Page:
A cool morning dawned upon Rio de Janeiro and I looked out from our hotel window onto the beautiful Copacabana Beach. It was August which meant Brazil’s wintertime, which felt like springtime in the states so the weather was perfect for exploring this beautiful city. The beach was quite peaceful with only a few beach goers walking along the sand. I loved the black and white curvy pattern of the sidewalk below.
Our first destination was to Pão de Açúcar, or Sugar Loaf Mountain. This peak is featured in every picture of Rio as is just about as popular as the Christ statue. The name comes from a similar shaped canister that was used in the 16th century by Portuguese farmers to transport sugar. To reach the peak you take a series of cable cars up the side of the mountain. We got into the first cable car and made the decent up to the first landing.
We reached the first landing and enjoyed the views of city and the view of Sugar Loaf itself from this vantage point. There were a number of small monkeys running around, clearly use to all the humans there and even a little anticipatory of receiving some food from them. They had one of the original cable cars that were first used to get visitors up to the mountain and a statue of Augusto Ferreira Ramos who first thought of this path through the air.
Next we boarded the next cable car which would take us all the way to the top. This peak is part of a UNESCO world heritage site along with other parts of the city. We made the slow climb up through the clouds marveling at the incredible views of Rio below.
After descending back down to sea level we then headed for lunch and a lovely walk through Jardim Botânico, or Botanical Garden. This garden displays over 6500 different varieties of flora from around the world. No matter what climate it may be from, it thrives here in Rio.
Later that evening we followed the curvy sidewalk around the bay to the farthest point. We passed some incredible sand art on the beach. We came around the bend of the bay to Fort Copacabana. This base serves as the coastal defense of the city and is also home to the Army Historical Museum. The base is open to the public and offers visitors a whole different view of Rio.
We had dinner at a small cafe there on the base and were thrilled to see the sky darken to night and to see the city all lit up from the other side of the bay.
The next day took us skyward once again. This time to get up close and personal with Cristo Redentor. We made our way to the bottom of Corcovado Mountain and bought our train tickets that would take us almost to the feet of the statue. The train circles it’s way around the mountain with seats that face to the front and to the back so that wherever you decide to sit you can get a good view of the mountain. We reached the top and joined the throng of people that were already there. It doesn’t matter what day or time you decide to visit here because it will be always be busy and it’s no wonder with such incredible views of Rio de Janeiro everywhere you look. We were surrounded by people of every nation and language, vying for a spot to take our picture with the statue. A man from Norway told my friend Eric that if he stood at a certain spot, that we could catch the reflection of the statue in his sunglasses. You have to get a pretty fair way back from the statue to look up at it without falling over. But this statue has stood watch over Rio for a hundred years with a gesture of gathering the city to him. And to stand there looking up at the statue then looking out over the city was an incredible experience.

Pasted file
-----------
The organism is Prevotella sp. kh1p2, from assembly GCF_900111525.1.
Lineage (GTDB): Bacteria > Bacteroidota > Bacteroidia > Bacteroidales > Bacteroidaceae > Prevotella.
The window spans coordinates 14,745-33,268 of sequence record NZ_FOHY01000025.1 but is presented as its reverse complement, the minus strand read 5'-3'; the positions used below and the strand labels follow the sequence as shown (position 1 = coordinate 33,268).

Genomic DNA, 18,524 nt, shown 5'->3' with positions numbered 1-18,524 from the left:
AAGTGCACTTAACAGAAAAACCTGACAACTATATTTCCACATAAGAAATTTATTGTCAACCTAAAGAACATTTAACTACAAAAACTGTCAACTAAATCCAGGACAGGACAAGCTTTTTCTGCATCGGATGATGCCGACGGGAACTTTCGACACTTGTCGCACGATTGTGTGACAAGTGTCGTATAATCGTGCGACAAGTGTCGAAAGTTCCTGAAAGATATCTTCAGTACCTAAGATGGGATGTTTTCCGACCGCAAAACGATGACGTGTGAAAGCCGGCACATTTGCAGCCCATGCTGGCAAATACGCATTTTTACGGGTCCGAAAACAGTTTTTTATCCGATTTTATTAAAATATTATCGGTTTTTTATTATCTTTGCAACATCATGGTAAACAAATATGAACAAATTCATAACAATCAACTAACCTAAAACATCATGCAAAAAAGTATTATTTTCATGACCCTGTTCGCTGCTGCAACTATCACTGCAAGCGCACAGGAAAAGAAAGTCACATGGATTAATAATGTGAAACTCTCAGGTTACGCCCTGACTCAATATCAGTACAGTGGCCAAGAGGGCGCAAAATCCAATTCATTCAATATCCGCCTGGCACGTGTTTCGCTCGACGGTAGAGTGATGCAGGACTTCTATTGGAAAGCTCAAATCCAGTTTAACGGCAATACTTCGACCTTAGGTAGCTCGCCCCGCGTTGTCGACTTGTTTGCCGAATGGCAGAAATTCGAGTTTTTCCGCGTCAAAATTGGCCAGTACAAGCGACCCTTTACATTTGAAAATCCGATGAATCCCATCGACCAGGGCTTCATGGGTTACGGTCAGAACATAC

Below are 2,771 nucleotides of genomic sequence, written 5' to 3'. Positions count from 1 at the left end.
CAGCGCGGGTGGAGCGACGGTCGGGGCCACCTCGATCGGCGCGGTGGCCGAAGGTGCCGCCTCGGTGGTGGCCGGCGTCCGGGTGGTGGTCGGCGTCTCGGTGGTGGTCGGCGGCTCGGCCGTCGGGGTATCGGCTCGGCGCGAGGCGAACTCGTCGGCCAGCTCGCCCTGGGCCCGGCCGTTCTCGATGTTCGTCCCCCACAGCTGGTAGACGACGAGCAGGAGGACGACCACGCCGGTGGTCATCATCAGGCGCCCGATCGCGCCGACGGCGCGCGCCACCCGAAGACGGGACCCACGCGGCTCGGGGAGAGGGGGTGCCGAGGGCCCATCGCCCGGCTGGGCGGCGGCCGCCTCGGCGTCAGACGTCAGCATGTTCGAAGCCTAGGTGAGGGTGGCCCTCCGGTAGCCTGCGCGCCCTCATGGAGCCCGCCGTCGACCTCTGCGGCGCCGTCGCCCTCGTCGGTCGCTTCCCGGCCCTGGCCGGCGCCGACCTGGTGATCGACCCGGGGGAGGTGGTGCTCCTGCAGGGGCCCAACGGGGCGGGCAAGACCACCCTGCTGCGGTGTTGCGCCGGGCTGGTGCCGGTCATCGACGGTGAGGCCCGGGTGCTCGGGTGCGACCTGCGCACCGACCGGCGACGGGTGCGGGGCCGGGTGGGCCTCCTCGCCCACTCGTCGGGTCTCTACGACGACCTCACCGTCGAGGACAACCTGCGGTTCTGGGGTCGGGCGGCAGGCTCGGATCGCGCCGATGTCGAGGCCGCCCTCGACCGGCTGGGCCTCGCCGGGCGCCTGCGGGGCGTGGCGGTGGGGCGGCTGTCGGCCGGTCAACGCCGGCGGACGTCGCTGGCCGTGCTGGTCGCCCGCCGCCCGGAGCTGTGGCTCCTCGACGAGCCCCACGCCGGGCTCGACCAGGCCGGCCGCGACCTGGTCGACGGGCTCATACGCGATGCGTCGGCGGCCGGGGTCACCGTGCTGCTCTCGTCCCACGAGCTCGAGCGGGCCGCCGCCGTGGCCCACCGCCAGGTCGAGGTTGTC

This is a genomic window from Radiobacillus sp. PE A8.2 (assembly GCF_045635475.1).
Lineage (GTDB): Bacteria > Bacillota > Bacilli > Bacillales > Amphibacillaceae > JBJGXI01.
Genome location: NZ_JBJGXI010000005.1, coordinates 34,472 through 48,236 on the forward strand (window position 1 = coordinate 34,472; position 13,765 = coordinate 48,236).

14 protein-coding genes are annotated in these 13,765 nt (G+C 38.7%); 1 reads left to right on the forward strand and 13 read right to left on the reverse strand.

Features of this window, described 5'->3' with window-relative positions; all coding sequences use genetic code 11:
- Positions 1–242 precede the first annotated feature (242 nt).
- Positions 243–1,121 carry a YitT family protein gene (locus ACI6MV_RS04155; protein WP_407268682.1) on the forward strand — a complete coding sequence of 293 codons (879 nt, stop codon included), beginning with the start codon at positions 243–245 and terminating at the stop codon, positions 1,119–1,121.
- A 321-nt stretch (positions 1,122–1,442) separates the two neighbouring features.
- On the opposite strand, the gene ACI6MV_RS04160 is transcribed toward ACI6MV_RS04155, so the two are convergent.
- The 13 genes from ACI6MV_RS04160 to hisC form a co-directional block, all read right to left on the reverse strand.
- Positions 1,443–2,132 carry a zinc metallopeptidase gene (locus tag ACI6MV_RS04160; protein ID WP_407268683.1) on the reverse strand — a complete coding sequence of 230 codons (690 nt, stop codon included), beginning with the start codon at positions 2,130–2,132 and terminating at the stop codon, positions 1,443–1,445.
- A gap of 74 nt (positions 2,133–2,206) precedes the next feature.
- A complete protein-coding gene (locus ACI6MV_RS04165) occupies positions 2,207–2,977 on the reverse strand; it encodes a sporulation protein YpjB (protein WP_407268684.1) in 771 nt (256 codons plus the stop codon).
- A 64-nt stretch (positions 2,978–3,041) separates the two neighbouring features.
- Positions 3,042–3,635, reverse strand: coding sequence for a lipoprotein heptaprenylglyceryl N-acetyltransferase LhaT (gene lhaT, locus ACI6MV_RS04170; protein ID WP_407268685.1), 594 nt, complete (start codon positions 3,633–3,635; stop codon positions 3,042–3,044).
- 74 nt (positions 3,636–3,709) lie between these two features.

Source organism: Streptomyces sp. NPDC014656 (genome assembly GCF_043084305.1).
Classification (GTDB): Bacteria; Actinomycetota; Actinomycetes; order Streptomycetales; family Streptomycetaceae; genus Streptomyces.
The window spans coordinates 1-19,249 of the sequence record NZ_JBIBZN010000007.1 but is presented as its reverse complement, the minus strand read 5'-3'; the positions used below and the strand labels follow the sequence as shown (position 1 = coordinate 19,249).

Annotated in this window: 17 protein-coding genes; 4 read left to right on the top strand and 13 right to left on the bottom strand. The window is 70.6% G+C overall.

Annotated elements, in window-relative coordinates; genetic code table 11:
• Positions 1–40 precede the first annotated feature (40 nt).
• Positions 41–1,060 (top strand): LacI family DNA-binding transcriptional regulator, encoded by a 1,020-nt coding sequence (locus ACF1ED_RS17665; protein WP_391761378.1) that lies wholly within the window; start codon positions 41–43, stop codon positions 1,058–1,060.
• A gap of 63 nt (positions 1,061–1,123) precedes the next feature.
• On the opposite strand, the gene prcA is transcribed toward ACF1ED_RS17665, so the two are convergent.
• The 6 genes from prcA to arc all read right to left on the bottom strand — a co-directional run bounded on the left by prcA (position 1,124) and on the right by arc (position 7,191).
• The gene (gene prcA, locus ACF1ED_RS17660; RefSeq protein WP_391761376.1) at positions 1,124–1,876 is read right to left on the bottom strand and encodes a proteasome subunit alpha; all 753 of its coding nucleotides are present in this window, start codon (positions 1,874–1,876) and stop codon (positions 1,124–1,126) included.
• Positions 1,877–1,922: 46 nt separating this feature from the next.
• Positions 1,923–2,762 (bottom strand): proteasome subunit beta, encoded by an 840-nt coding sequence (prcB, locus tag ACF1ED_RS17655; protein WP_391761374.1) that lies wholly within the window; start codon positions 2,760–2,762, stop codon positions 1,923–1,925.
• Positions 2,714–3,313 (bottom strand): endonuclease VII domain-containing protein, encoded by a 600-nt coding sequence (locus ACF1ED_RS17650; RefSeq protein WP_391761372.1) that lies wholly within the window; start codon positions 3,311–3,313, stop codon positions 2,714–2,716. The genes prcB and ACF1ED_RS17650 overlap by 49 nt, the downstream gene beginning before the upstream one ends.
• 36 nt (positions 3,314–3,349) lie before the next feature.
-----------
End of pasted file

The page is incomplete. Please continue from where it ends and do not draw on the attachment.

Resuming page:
Whenever someone thinks of Brazil, usually the first thought to come to mind is the Cristo Redentor statue standing over sweeping views of the city beneath. This statue is the iconic place for the entire country and all visitors who make their way here. Built in 1922 this statue shows all the beauty of the art deco period and representative of the country’s strong belief in Christian values. While this is such a small point in the massive country of Brazil, it is one that is instantly recognizable and desirable to see for so many people all over the world. No matter what a person’s religious beliefs are, you can’t come to Rio and not make the journey to Corcovado Mountain to stand at the feet of Cristo Redentor.
We drove through other parts of the city for the rest of the day. Rio is somewhere that you have to be careful where you go as the higher into the city you go the more dangerous it is. Most taxi drivers will not take you past a certain part of the city. But we found some great local places to eat and loved seeing some of the beautiful architecture of the city. We had only spent a couple of days here in Rio but already I could understand why this city draws so many people from all over the world. We got to see Rio from the bottom of the city center and then from the top as we looked out over the whole area. From any angle, this city is absolutely stunning and I was so glad to be part of it for a time.